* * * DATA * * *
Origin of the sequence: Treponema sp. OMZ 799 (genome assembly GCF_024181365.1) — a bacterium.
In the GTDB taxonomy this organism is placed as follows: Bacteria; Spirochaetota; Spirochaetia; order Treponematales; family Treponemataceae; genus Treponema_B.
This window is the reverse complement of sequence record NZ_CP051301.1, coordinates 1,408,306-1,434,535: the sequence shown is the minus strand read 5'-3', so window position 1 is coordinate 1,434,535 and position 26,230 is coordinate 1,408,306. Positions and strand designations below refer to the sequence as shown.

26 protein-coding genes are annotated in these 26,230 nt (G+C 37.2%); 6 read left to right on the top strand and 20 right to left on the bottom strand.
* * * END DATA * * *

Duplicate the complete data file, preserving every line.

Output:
Origin of the sequence: Treponema sp. OMZ 799 (genome assembly GCF_024181365.1) — a bacterium.
In the GTDB taxonomy this organism is placed as follows: Bacteria; Spirochaetota; Spirochaetia; order Treponematales; family Treponemataceae; genus Treponema_B.
This window is the reverse complement of sequence record NZ_CP051301.1, coordinates 1,408,306-1,434,535: the sequence shown is the minus strand read 5'-3', so window position 1 is coordinate 1,434,535 and position 26,230 is coordinate 1,408,306. Positions and strand designations below refer to the sequence as shown.

26 protein-coding genes are annotated in these 26,230 nt (G+C 37.2%); 6 read left to right on the top strand and 20 right to left on the bottom strand.